When I found the summary on the inside cover I was quietly impressed by it. It was a very good size three paragraphs long. But it was the scene it set that appealed to me, it talked about her difficult marriage to Tom and him dying in a car crash. But is also dealt with a few of the more interesting ideas within the story after this event. It certainly made we want to read it even though it kept bringing up the idea of cakes and puddings.
When I started reading I found each new chapter would have a title that was food related such as 'totally bananas' and as I was to find out it was relevant to in some way to that chapter. Some of them were unusual and I wondered what and how they would be incorporated into the story. I found the story easy to get into and I quite liked the relaxed and amusing style of writing the author used. Initially the story dealt with the worsening relationship between Tom and Lizzie. It was written from Lizzie's view point so it was very easy to see that Lizzie deserved better than the way he was treating her and so when he did meet with his accident it was hard to have much sympathy for him.
I found I liked to pace of the story and it was interesting especially in the after-mouth of Tom's death. I liked what happened and the suspects that came out of the woodwork who could have been involved in his accident. Some of the scenes at this point were very amusing and I liked the way the author cleverly produced wit in what was a serious and sometimes sad occasions.
For me this was as good as it got because the story really moved away from the accident to focus on events such as the 'Mystery Play'. I had expected clearly quite wrongly more of a murder mystery. Instead the story moved on to deal with Lizzie and life back in this quite small community that not only had great characters but a lot happening within it. In a sense I found the rest of the story quietly predictable and that I always find disappointing. Even the answers to what happened to Tom for me was very obvious so lacked mystery from a long way before it was revealed.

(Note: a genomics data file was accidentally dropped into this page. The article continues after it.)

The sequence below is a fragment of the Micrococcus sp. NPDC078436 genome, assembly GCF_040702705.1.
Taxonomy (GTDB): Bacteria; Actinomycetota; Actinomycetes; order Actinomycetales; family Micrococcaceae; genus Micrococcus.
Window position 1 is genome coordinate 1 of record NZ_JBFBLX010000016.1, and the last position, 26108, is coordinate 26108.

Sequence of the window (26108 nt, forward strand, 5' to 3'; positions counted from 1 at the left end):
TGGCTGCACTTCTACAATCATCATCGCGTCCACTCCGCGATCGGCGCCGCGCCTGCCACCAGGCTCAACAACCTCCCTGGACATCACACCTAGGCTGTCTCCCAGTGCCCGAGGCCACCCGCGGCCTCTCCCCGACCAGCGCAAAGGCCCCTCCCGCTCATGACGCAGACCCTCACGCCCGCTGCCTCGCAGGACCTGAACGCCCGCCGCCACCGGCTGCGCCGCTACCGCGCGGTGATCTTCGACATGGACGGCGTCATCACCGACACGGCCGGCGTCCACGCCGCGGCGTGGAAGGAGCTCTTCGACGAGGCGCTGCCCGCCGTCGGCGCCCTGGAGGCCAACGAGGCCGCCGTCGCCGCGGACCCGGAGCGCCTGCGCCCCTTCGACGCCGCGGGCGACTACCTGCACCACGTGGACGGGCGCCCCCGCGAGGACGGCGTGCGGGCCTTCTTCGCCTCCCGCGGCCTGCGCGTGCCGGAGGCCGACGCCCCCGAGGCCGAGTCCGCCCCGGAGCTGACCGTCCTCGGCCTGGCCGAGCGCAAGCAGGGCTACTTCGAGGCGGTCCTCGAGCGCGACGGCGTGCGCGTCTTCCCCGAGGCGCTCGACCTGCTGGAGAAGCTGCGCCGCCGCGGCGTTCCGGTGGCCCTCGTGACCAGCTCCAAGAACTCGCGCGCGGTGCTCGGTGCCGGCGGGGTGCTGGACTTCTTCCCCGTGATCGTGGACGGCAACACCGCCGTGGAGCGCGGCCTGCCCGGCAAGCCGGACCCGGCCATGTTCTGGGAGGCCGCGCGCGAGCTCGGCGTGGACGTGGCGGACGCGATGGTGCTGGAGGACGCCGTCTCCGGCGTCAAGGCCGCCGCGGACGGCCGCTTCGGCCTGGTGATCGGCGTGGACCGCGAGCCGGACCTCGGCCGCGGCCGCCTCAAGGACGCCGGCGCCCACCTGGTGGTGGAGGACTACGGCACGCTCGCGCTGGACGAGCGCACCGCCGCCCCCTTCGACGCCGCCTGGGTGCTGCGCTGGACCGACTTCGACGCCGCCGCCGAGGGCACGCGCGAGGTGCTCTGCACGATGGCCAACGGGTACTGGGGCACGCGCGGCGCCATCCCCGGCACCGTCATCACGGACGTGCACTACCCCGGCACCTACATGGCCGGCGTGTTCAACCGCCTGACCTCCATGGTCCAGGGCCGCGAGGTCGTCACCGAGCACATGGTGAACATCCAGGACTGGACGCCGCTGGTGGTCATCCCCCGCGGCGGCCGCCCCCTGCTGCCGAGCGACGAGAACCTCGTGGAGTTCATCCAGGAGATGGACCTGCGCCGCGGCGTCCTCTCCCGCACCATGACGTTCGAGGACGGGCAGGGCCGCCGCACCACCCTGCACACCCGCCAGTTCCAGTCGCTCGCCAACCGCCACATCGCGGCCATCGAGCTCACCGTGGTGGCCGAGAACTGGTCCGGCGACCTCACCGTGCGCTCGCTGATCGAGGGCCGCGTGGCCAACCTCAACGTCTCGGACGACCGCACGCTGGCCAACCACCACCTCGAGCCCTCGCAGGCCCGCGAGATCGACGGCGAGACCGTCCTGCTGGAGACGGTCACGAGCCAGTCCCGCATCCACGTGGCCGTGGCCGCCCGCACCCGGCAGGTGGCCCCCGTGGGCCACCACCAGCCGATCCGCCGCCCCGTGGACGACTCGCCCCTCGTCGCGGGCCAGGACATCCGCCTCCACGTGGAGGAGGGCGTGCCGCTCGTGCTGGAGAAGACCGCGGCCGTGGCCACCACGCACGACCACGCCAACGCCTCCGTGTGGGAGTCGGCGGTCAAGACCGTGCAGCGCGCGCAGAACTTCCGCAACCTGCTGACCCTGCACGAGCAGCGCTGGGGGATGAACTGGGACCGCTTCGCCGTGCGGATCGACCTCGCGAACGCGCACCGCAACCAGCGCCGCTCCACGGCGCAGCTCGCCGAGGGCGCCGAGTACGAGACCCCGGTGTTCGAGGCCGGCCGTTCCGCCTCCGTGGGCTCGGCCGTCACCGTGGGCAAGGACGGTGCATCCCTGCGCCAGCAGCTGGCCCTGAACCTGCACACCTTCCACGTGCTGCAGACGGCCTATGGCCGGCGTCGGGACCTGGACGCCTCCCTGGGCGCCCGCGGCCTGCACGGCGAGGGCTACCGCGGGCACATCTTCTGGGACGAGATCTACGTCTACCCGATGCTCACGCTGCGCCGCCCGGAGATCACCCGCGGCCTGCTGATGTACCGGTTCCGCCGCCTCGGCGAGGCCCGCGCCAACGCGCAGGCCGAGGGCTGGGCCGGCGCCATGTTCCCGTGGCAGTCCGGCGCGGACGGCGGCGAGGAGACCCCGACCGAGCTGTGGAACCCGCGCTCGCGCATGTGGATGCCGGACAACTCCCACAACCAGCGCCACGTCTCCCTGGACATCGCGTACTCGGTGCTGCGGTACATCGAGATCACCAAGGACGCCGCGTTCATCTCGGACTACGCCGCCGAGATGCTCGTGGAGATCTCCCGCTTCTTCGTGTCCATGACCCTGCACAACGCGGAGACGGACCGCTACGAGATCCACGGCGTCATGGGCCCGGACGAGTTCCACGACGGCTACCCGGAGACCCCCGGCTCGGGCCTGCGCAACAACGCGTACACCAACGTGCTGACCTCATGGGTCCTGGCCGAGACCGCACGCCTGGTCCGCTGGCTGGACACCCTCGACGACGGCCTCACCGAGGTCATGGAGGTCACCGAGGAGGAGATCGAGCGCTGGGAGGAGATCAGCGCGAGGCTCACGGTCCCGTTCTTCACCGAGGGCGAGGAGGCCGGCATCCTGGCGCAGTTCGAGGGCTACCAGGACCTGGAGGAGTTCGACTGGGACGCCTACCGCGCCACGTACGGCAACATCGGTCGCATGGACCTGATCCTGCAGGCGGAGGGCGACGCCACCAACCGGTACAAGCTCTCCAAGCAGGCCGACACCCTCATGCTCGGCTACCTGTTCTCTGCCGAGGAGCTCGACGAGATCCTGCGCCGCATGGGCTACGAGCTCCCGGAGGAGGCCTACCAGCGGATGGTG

For me the longer the story went on the more like a witty chit lit it became. It was still entertaining but for me the love theme was too strong and not subtly enough. I would have liked a few additional surprises along the way as it was easy to see from at least half way through the story what would happen at the end of it. Additionally I found myself wondering quite often what date it was I was reading about. This was a bit of annoyance as I knew when the Mystery play was to be performed but not how close to it we were.
Lizzie was the stories main character and it was basically written from her perspective. I liked her but found I had little in common with her. I found her humour good and I like the way she interacted with everyone and while she was a little naive she always saw the good in everyone. I liked the way she just got on with her life and didn't worry about the material world and what people think of you. I thought the author had a good insight into her characteristics and she made Lizzie into an interesting lady.
I thought the length of the book was exactly right in the context of the story. And if this is to be considered a crime novel it was disappointing as there was so little mystery or suspense about it. If on the other hand it is considered as a chic lit it probably ticks all the boxes. Although for me it was far too predictable as to be enjoyable.
This is not a thriller that I feel I can recommend as it was lacking mystery and suspense. As a chit lit it was good but very obvious. The best part of the book was the humour which was cleverly used to turn even the saddest of occasions into a funny scene that could be pictured. This was my first experience of Trisha Ashley's work and I think she created a good story but fell between two stools as for me it was neither a crime story or a chit lit and as a result it frustrated me.
Publisher: Severn House
Year first published: 2007
Thanks for reading my review.
This review is published on both Ciao and Dooyoo under my user name.
© CPTDANIELS March 2013